I'm not sure about making my money work hard for me but I certainly seem to be working hard for it ! :rotfl:
    >:)Warning: In the kingdom of the blind, the one-eyed man is king.
  • The "savings loophole" article is what I'm following to make the most out of it. Dropped the 123 Santander account yesterday and have pushed the money to Tesco, BOS, Lloyds and TSB for the moment.

    moneysavingexpert.com/savings/savings-loophole
  • We're keeping it open, but taking the money out and will fund it by the minimum each month, so that we can still get our cashback on bills. Taking your advice Martin to pay down debt - using it to loan to our son to pay off his Skipton mortgage. Its on a high SVR since the Skipton reneged on its mortgage ceiling guarantee in 2010. They have claimed 'exceptional' circumstances. For six years! The insecure workplace and affordability criteria have prevented him remortgaging to competitive rates. We've also taken out low charge cash transfers of credit cards to help. Thus 'ditching' two big financial set ups which are not playing fair with their customers. Its our retirement savings, but what the hell - the young have it so hard!
  • Martin,
    Maybe you have overlooked an important point? That is security.

    People putting a lot of money into a 123 account are exposing it to more risk, than in a saving account fed by a current account. Every time they take their card out of the house or use it for an internet payment etc. it's potentially exposing their current account balance to fraud. I remember reading about a chap who had a fraud via an intercepted Santander SMS message. At the time, not sure if this changed later but Santander had said they would not reimburse him the five figure loss.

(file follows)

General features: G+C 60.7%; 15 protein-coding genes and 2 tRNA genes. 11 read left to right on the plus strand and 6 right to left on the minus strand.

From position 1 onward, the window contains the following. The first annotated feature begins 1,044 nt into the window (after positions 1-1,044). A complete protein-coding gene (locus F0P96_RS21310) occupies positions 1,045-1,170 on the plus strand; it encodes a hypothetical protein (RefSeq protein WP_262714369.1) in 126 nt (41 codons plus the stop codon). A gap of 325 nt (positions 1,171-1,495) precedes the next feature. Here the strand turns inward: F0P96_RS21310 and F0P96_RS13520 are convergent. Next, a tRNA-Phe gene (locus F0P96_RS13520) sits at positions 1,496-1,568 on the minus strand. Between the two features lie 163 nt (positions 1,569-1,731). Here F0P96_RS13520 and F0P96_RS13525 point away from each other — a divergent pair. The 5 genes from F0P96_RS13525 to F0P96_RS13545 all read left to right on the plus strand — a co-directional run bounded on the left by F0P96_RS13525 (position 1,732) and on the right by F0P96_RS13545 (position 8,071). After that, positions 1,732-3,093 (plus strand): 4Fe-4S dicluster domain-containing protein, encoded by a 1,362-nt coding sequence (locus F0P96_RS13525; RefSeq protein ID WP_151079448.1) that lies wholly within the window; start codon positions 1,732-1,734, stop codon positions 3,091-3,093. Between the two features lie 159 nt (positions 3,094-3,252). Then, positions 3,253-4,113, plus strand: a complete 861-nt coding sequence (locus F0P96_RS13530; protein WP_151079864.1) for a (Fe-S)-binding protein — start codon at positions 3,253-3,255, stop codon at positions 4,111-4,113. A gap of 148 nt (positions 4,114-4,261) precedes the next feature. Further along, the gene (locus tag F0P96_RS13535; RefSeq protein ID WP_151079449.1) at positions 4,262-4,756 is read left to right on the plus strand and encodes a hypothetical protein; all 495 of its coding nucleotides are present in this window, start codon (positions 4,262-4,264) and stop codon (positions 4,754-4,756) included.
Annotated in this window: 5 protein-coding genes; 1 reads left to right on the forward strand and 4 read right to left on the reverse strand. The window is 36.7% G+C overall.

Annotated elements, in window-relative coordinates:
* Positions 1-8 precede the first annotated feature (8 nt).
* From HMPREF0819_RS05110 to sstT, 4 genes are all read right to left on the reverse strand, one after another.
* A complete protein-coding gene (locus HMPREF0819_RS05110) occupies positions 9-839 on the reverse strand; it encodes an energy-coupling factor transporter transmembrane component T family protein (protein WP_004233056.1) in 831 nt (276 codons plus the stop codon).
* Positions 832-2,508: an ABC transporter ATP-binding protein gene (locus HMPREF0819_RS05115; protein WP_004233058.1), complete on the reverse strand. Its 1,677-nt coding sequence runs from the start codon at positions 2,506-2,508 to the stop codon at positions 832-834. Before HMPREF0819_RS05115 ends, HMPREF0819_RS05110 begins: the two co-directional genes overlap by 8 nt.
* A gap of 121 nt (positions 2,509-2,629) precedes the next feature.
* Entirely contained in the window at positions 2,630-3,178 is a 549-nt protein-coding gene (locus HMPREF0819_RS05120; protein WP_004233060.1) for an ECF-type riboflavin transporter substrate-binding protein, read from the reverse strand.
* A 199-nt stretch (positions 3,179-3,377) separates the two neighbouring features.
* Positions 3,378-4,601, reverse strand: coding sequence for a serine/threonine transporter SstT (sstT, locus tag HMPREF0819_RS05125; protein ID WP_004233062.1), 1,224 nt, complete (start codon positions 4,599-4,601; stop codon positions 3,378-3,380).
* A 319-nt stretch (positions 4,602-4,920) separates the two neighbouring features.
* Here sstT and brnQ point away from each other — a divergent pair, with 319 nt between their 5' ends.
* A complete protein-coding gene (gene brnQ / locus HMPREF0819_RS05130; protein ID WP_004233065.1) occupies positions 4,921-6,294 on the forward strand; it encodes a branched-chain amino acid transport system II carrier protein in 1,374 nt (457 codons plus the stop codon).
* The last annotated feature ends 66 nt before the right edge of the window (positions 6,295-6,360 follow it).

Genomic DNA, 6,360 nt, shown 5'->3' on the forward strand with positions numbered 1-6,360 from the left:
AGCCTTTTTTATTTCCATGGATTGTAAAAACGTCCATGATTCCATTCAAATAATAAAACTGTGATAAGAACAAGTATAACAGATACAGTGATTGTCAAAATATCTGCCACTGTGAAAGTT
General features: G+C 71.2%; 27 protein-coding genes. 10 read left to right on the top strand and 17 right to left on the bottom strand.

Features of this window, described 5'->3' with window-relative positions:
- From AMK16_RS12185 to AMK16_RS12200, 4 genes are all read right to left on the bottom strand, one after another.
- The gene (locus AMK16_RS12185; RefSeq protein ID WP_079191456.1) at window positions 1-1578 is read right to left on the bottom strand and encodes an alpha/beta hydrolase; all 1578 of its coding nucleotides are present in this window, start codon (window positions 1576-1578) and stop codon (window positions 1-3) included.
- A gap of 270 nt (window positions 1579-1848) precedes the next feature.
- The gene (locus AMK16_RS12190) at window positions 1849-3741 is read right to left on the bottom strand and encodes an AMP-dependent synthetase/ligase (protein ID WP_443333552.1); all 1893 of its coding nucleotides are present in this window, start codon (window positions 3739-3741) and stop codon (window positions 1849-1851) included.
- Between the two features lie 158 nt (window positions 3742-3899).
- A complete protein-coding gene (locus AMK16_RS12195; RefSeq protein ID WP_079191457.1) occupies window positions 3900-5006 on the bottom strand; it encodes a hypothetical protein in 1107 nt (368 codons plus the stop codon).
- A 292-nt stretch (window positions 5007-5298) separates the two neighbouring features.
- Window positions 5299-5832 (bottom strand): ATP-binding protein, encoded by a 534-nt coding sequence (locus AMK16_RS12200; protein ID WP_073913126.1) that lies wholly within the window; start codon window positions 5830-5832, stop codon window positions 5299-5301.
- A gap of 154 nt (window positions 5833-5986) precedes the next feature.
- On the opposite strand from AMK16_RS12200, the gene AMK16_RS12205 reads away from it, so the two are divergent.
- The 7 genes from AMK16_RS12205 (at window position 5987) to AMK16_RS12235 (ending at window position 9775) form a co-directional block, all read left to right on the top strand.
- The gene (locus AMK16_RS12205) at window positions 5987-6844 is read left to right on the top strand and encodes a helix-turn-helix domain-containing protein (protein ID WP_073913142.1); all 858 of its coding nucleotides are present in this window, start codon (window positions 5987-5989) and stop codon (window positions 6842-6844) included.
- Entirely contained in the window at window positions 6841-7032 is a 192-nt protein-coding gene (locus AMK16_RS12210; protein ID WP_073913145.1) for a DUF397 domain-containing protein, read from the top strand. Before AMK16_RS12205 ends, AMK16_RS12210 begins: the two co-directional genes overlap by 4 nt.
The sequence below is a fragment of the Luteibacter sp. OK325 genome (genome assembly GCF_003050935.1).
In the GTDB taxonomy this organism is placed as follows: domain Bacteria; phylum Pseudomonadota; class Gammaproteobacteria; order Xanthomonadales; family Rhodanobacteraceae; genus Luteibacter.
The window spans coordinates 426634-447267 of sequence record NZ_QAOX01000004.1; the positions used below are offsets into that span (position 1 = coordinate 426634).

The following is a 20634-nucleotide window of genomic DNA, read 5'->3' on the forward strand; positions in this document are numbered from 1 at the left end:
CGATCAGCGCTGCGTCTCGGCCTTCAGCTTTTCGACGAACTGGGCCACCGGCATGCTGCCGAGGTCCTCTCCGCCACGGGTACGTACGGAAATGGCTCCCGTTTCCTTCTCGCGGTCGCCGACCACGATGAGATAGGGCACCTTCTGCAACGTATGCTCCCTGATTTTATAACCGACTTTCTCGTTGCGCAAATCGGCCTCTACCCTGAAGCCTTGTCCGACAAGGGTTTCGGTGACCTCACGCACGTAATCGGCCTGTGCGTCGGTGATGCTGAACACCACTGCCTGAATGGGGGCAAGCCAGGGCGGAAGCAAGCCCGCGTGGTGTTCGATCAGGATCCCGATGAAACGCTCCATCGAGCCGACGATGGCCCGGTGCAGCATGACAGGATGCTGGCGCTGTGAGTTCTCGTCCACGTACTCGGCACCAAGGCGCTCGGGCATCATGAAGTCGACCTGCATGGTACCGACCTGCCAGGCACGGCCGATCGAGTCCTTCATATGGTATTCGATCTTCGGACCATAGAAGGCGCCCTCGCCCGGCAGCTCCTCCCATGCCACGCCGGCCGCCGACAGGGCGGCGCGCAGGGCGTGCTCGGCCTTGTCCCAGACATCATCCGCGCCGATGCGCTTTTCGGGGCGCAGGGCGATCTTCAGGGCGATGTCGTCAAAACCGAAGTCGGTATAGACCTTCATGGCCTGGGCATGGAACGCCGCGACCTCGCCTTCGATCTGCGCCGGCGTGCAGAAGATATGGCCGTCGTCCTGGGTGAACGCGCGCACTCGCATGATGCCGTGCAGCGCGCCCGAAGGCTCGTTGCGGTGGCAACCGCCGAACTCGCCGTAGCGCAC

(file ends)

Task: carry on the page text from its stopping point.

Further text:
So in effect people are gambling what could be a large amount in a current account, for the differential between this rate and that of a safer saving account rate.

    Also when suggesting Regular Saver accounts can you always put the total annual rate as well? For example 3% (1.6% in total). Only the deposit in the first month gets the 3%, the deposit in the second month gets 11 x12ths of 3%, the 3rd month gets 10 x 12ths of 3%. So on the total money invested over the year the total return is 1.6%
  • TAD2016